Sneak peek: Playing the new Old American Golf Club near Dallas
THE COLONY, Texas - Old American Golf Club at The Tribute is beautiful, difficult and interesting. It's also very exclusive right now.
That's because this Tripp Davis-Justin Leonard design really isn't open.
It is, however, close to being ready. I recently got a sneak preview.
There aren't any yardage markers, and you need a guide to find some of the tees, but it does play like a real golf course, with the exception of some of the newer greens, which still need to grow in.
Old American Golf Club General Manager Jeff Kindred says a soft opening is on the slate for April 2010 with an official grand opening set for next summer if the clubhouse is completed by then. A hotel and condominiums are also in the works.
In the meantime, the future semi-private course is being operated out of a trailer just across the way from the Old Course at The Tribute. The Old Course, also designed by Davis, is a tribute to the great Scottish courses of the British Open.
By contrast, Old American Golf Club, which was originally called the New Course, pays homage to early American architects, many of whom made their way to the United States from the British Isles around the turn of the previous century.
Together, they are one of the most interesting 36-hole setups in the country.
"The Old American Golf Club focuses on emulating design techniques from the great American courses that were designed with strategic interest as the foundation," Davis said. "Stylistically, we took cues from how these early American designs created strategic interest via features."
What that means is that Old American Golf Club has bunkers, greens, fairways and teeboxes that evoke a feel from courses like Shinnecock Hills, National Golf Links of America, Prairie Dunes and Crystal Downs Country Club. You'll find native grasses and fairways that roll naturally. The holes reflect the design styles of architects such as Donald Ross and A.W. Tillinghast.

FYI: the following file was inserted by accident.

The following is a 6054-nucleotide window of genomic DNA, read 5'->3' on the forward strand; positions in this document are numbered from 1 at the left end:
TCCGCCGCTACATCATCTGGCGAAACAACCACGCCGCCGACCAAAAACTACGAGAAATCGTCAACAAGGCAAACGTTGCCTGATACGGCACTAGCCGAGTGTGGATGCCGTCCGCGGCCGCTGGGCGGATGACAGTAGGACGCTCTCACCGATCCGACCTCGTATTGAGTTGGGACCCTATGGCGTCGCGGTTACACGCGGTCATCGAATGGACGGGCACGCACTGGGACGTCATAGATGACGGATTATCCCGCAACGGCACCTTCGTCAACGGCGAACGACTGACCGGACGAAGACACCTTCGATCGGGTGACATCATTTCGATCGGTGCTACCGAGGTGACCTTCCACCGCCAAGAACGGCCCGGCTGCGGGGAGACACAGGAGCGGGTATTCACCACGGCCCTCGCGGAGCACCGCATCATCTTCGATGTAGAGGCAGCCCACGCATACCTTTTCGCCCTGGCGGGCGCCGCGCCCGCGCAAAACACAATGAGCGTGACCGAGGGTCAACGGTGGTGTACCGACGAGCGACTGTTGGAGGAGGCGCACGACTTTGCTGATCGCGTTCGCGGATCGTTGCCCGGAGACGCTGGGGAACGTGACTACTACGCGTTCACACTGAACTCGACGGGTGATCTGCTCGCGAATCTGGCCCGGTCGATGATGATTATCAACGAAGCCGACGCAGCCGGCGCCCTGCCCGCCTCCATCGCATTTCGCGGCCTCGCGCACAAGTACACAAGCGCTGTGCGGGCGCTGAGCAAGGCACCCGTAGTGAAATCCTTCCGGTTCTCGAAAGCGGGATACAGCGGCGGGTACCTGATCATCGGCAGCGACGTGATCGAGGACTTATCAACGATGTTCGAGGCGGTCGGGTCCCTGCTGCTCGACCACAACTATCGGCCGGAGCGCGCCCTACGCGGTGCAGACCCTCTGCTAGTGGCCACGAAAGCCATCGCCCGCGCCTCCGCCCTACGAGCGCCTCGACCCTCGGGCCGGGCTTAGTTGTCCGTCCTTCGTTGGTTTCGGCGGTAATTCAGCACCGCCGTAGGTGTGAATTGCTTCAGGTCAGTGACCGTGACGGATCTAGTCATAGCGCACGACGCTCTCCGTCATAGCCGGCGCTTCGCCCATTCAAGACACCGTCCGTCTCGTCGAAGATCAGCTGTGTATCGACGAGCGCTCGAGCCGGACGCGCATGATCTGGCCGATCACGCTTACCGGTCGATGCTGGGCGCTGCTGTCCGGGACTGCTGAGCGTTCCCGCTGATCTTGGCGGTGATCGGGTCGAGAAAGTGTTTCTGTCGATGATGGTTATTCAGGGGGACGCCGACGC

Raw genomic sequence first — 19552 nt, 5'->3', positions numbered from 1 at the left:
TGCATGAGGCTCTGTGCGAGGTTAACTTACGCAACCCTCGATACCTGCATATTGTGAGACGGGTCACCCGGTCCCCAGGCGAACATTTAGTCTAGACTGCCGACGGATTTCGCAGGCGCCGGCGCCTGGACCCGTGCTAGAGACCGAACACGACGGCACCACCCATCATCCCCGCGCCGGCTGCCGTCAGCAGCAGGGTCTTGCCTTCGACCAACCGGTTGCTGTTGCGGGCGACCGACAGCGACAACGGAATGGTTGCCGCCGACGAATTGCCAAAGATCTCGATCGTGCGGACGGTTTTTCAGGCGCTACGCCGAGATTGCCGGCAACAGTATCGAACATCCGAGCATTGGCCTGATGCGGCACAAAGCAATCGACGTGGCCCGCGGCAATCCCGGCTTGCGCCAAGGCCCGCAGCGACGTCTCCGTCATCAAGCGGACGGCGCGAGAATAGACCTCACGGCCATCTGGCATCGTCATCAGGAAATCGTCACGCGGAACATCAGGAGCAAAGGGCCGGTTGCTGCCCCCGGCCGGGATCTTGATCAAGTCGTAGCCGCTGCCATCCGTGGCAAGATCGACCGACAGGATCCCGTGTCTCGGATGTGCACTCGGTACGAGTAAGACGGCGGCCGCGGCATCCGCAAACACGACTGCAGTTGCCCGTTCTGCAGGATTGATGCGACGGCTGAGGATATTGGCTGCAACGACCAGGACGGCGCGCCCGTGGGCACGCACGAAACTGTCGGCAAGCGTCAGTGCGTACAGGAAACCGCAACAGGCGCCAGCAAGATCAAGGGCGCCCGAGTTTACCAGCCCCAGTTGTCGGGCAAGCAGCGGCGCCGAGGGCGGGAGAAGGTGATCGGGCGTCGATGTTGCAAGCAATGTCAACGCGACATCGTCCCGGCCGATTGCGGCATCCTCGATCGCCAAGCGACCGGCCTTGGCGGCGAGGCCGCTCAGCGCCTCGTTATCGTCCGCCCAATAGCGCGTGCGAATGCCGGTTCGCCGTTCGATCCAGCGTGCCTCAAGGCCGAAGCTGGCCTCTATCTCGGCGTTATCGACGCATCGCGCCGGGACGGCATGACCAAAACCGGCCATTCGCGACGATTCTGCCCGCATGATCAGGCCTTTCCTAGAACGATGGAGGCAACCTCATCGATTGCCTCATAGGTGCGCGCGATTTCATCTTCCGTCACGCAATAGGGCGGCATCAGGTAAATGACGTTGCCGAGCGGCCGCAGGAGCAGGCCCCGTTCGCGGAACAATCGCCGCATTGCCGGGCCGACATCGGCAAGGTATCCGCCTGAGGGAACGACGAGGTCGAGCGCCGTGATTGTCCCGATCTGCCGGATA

It's old-school golf with a twist. The course has new-school yardage
Old American Golf Club takes on modern players
The par 72 could play more than 7,300 yards if you used all the back tees.
"I don't think we're even going to put some of those on the scorecard," said Kindred. "With the wind, this course will play tough enough as it is."
Those way-back tees will probably be reserved for high-level amateur or professional events. Even at 6,800 yards, which would be one set of tees up, Old American Golf Club will a tough nut to crack.
Located about 30 minutes north of Dallas, wind is almost always a factor. The trees, while plentiful, provide more obstacles than they do protection from the gales whipping off Lake Lewisville.
And speaking of Lake Lewisville, it comes into play on several holes, including a difficult and long stretch to start the back nine.
Those aforementioned bunkers, by the way, have a ragged old-timey look. And some of them can be difficult. Around many of the bunkers is native grass or thick rough. Hitting into the bunkers is difficult but around them is perhaps even harder. It's a gorgeous but treacherous look.
Old American Golf Club: The verdict
It's an early verdict to be sure, but here's the lowdown: Old American is most intriguing.
It's a difficult but fair layout. Playing the proper tees is so important because the fairways and greens are surrounded by minefields that contain more than 100 bunkers. And since they are old school, you can forget about the perfect lies and low lips, which makes managing this course paramount.
That's not to say there aren't birdie opportunities. The 18th, which is only a little more than 500 yards one tee up, is certainly reachable in two. There are some short par 4s where you can have wedges in your hand. And the fairways aren't exceedingly small targets.
There are also some monster par 3s (one tops out around 235 yards into the wind) and a really tough stretch of holes to start the back nine.
The golf course is also beautiful. The lake really creates some stunning sunsets and inlets around the holes. And for good measure, a 19th century railroad bridge that used to cross the Red River is now used to transport golf carts on a portion of the front nine.
All-in-all, I look forward to this course maturing and playing it again next spring or summer.
November 25, 2009